Money Hub supports teens in NYC through financial literacy Founder of Money Hub, Mo Faisal, teaching students about budgeting

He’s got a heart of gold and an unstoppable drive. Mohammed Faisal, the Founder and CEO of Money Hub, has committed to equipping youth with financial literacy in New York City. At a recent gathering at The Impact Hub, we had a chance to hear more about his personal story and how he’s redefining financial inclusion for teens. We are privileged to share his story and we promise you’ll be inspired.

Q/Why did you get into work of financial empowerment?

A/ I pursued the work of financial empowerment because I saw the power of financial literacy at work and how the education of it is lacking throughout New York City. My first look into the power of financial literacy was with my parents. My father, an immigrant from Bangladesh, was never taught about the credit system here in the United States. He had credit cards and did not know how to properly use it so he messed up his credit score. My mother, also an immigrant from Bangladesh, learned from my father’s mistake. Growing up in Astoria, Queens around the time it was becoming gentrified, we were moving from house to house because the rent kept going up. It got to a point where we were priced out of our own neighborhood. My mother had the foresight to build up her credit and a saving while working as a cashier at Duane Reade which led to us to being able to mortgage a house in Jamaica, Queens. That was my first taste of how powerful financial literacy can be. Here was my mother with a middle school education from Bangladesh utilizing the financial system here in New York to provide stability for her family. There is no peace of mind when you are moving from place to place especially as a kid so witnessing my mother being able to provide that for us was powerful. This led me to think about why is this not taught in school? I went to a top ranked public high school in New York, Brooklyn Tech, and we only had one semester of Economics during senior year and nothing else. Those same guys I went to high school with and grew up with were now young adults and had little to no knowledge of the financial system. They all had full time jobs but homeownership and asset building was all a distant dream. This made me want to do something. I saw what good can come from having that knowledge and now understood that it is severely lacking, especially in low-income neighborhoods. I believed in the power of financial literacy and so I figured why not have workshops to teach them and provide the tools needed to learn.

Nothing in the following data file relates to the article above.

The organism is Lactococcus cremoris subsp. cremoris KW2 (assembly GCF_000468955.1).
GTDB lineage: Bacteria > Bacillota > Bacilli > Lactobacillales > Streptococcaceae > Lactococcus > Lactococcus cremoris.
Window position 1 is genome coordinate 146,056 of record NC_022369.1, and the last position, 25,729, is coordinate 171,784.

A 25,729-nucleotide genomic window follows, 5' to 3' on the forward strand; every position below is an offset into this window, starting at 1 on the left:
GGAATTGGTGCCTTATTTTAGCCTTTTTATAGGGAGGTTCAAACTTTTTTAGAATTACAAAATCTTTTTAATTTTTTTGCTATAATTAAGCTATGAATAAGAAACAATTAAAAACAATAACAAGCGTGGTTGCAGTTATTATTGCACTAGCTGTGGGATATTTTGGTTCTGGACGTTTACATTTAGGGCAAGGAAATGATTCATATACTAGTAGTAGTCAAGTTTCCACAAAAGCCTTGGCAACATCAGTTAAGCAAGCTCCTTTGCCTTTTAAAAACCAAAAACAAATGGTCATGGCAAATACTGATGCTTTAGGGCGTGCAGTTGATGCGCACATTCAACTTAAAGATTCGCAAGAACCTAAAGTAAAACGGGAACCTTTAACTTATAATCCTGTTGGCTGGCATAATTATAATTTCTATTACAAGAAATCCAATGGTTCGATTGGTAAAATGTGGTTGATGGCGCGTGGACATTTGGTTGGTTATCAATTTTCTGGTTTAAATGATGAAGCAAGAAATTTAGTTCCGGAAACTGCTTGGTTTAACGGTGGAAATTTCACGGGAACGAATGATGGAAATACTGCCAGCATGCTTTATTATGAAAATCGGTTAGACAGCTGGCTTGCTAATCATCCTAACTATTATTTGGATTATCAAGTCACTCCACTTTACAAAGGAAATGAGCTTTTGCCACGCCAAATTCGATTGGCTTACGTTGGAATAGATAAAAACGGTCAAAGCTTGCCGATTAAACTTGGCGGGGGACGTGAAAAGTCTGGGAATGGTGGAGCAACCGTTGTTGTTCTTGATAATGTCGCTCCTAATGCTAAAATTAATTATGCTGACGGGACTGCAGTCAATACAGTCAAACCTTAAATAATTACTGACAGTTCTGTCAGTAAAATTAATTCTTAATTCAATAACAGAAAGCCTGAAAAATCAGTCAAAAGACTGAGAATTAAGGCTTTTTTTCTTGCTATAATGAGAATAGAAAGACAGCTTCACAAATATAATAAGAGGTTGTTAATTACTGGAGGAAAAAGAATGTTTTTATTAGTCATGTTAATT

I believe students need financial literacy training because it will help them achieve the goals they have in life. You should not have to go to college or beyond to understand the credit and money management system. I like to use my mother as a prime example of someone who never even finished high school but here she was able to provide a home for her family because she learned financial literacy. One of the first things we teach is being able to visualize what you want in life and connect it with the things you value. That’s the first step, then comes financial literacy. Now that you have your goals, knowing how to budget, save for the things you want, all while building your credit, allows you to worry less and put your full effort toward achieving that which makes you happy. Students need this for financial wellness and just a healthier, happier life.

Q/What motivates you to teach students about financial health?

A/Youth should be pursuing their dreams instead of racking up debts, messing up their credit and not knowing what to do with it. There is nothing like financial freedom and there are way too many kids stuck in debt. Understanding what you can do with your money and what the financial system can do for you is so liberating. These are the kids I grew up with, in the diverse neighborhoods that I did and I want them to flourish with the proper financial knowledge. I wish I was told these things when I was 16, 18, 20 years old. I’m going in front of these kids and talking to them the way I would have liked it back when I was their age. I want them to have a fresh financial start. When you are growing up poor, every single dollar matters and debt can be a life sentenced at times. There is a lot of talented kids out there who are not pursing their dreams because they are burdened by financial ailments. Financial literacy can mitigate that.

Q/What’s your big, hairy, audacious goal for the world?

A/My vision for the world is to see young people pursue anything they want/ want to be in life without having to worry about money. Too many times kids from low- income backgrounds feel like they need to pursue a career that will offer the highest starting salary. This does not always mean wealth in the long run. It is proven that you will excel in the field you like and are good at in the long run. This message does not make its way to these kids. That’s what The Money Hub is here for. We provide you with the financial knowledge to budget for your goals, save for your goals and get your credit up for your goals. Then go achieve your goals. Coupled this philosophy with our technology that seeks to innovate the way financial literacy is taught magnifies this effect. With our white-board animation, gaming app, story telling through social media and providing free access means the information is presented in different ways and accessed through where the kids are, which is their phones, tablets and laptops.

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